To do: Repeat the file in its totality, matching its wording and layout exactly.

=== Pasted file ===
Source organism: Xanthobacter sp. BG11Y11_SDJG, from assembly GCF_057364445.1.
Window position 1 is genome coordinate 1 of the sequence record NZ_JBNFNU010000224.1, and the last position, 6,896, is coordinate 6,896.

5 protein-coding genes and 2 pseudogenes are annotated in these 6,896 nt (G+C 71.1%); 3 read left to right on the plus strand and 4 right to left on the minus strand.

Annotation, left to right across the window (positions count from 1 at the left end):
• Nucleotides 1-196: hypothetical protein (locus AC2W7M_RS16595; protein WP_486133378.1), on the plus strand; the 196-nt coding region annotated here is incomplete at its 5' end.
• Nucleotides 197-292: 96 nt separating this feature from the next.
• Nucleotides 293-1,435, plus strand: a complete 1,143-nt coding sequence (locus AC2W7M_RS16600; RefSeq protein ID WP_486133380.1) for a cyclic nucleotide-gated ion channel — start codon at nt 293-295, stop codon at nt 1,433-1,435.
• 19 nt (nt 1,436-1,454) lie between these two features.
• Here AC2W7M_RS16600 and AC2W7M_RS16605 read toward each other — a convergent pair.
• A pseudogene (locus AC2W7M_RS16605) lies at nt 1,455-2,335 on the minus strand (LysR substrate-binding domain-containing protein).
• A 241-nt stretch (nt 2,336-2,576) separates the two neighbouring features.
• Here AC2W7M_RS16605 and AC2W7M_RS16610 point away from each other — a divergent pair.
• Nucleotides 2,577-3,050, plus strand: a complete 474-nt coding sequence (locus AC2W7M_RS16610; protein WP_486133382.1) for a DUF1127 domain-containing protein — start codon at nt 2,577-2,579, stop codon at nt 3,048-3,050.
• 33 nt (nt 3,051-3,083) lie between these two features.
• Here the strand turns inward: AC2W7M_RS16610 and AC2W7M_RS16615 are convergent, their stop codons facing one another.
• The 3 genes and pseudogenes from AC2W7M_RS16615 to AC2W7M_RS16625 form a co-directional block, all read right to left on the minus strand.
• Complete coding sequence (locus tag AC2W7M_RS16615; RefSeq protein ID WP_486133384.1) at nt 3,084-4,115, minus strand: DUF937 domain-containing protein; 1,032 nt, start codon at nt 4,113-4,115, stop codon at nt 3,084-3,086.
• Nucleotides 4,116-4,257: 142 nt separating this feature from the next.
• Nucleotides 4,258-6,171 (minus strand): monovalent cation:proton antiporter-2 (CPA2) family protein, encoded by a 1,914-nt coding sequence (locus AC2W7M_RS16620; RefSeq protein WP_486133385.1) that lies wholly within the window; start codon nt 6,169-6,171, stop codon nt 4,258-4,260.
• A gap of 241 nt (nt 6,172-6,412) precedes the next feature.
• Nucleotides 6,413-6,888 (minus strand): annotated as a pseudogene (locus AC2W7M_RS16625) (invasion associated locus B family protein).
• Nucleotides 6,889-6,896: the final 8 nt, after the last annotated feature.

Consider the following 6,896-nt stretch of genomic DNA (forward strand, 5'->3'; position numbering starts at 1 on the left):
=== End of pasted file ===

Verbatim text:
Source organism: Xanthobacter sp. BG11Y11_SDJG, from assembly GCF_057364445.1.
Window position 1 is genome coordinate 1 of the sequence record NZ_JBNFNU010000224.1, and the last position, 6,896, is coordinate 6,896.

5 protein-coding genes and 2 pseudogenes are annotated in these 6,896 nt (G+C 71.1%); 3 read left to right on the plus strand and 4 right to left on the minus strand.

Annotation, left to right across the window (positions count from 1 at the left end):
• Nucleotides 1-196: hypothetical protein (locus AC2W7M_RS16595; protein WP_486133378.1), on the plus strand; the 196-nt coding region annotated here is incomplete at its 5' end.
• Nucleotides 197-292: 96 nt separating this feature from the next.
• Nucleotides 293-1,435, plus strand: a complete 1,143-nt coding sequence (locus AC2W7M_RS16600; RefSeq protein ID WP_486133380.1) for a cyclic nucleotide-gated ion channel — start codon at nt 293-295, stop codon at nt 1,433-1,435.
• 19 nt (nt 1,436-1,454) lie between these two features.
• Here AC2W7M_RS16600 and AC2W7M_RS16605 read toward each other — a convergent pair.
• A pseudogene (locus AC2W7M_RS16605) lies at nt 1,455-2,335 on the minus strand (LysR substrate-binding domain-containing protein).
• A 241-nt stretch (nt 2,336-2,576) separates the two neighbouring features.
• Here AC2W7M_RS16605 and AC2W7M_RS16610 point away from each other — a divergent pair.
• Nucleotides 2,577-3,050, plus strand: a complete 474-nt coding sequence (locus AC2W7M_RS16610; protein WP_486133382.1) for a DUF1127 domain-containing protein — start codon at nt 2,577-2,579, stop codon at nt 3,048-3,050.
• 33 nt (nt 3,051-3,083) lie between these two features.
• Here the strand turns inward: AC2W7M_RS16610 and AC2W7M_RS16615 are convergent, their stop codons facing one another.
• The 3 genes and pseudogenes from AC2W7M_RS16615 to AC2W7M_RS16625 form a co-directional block, all read right to left on the minus strand.
• Complete coding sequence (locus tag AC2W7M_RS16615; RefSeq protein ID WP_486133384.1) at nt 3,084-4,115, minus strand: DUF937 domain-containing protein; 1,032 nt, start codon at nt 4,113-4,115, stop codon at nt 3,084-3,086.
• Nucleotides 4,116-4,257: 142 nt separating this feature from the next.
• Nucleotides 4,258-6,171 (minus strand): monovalent cation:proton antiporter-2 (CPA2) family protein, encoded by a 1,914-nt coding sequence (locus AC2W7M_RS16620; RefSeq protein WP_486133385.1) that lies wholly within the window; start codon nt 6,169-6,171, stop codon nt 4,258-4,260.
• A gap of 241 nt (nt 6,172-6,412) precedes the next feature.
• Nucleotides 6,413-6,888 (minus strand): annotated as a pseudogene (locus AC2W7M_RS16625) (invasion associated locus B family protein).
• Nucleotides 6,889-6,896: the final 8 nt, after the last annotated feature.

Consider the following 6,896-nt stretch of genomic DNA (forward strand, 5'->3'; position numbering starts at 1 on the left):